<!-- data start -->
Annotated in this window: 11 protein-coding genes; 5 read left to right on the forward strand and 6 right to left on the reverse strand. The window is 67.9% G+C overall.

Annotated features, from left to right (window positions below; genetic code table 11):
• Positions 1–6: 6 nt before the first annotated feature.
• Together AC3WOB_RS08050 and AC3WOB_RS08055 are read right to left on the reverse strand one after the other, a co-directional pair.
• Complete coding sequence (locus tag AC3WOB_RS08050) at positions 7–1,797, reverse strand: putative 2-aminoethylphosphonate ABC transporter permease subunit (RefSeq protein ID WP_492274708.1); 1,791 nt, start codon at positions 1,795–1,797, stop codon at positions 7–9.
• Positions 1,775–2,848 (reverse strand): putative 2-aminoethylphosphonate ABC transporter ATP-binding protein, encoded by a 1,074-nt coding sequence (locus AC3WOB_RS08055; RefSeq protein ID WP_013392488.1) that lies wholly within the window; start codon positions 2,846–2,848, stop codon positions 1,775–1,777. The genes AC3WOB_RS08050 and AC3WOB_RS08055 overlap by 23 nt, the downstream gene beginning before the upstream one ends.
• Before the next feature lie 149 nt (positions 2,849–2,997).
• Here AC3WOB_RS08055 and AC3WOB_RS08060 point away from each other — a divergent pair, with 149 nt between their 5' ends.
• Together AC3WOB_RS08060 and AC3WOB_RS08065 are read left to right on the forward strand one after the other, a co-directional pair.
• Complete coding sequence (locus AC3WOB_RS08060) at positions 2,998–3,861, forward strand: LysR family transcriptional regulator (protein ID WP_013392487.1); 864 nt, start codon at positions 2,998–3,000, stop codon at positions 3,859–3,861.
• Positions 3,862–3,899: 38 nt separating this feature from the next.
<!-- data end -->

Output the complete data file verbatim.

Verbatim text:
Annotated in this window: 11 protein-coding genes; 5 read left to right on the forward strand and 6 right to left on the reverse strand. The window is 67.9% G+C overall.

Annotated features, from left to right (window positions below; genetic code table 11):
• Positions 1–6: 6 nt before the first annotated feature.
• Together AC3WOB_RS08050 and AC3WOB_RS08055 are read right to left on the reverse strand one after the other, a co-directional pair.
• Complete coding sequence (locus tag AC3WOB_RS08050) at positions 7–1,797, reverse strand: putative 2-aminoethylphosphonate ABC transporter permease subunit (RefSeq protein ID WP_492274708.1); 1,791 nt, start codon at positions 1,795–1,797, stop codon at positions 7–9.
• Positions 1,775–2,848 (reverse strand): putative 2-aminoethylphosphonate ABC transporter ATP-binding protein, encoded by a 1,074-nt coding sequence (locus AC3WOB_RS08055; RefSeq protein ID WP_013392488.1) that lies wholly within the window; start codon positions 2,846–2,848, stop codon positions 1,775–1,777. The genes AC3WOB_RS08050 and AC3WOB_RS08055 overlap by 23 nt, the downstream gene beginning before the upstream one ends.
• Before the next feature lie 149 nt (positions 2,849–2,997).
• Here AC3WOB_RS08055 and AC3WOB_RS08060 point away from each other — a divergent pair, with 149 nt between their 5' ends.
• Together AC3WOB_RS08060 and AC3WOB_RS08065 are read left to right on the forward strand one after the other, a co-directional pair.
• Complete coding sequence (locus AC3WOB_RS08060) at positions 2,998–3,861, forward strand: LysR family transcriptional regulator (protein ID WP_013392487.1); 864 nt, start codon at positions 2,998–3,000, stop codon at positions 3,859–3,861.
• Positions 3,862–3,899: 38 nt separating this feature from the next.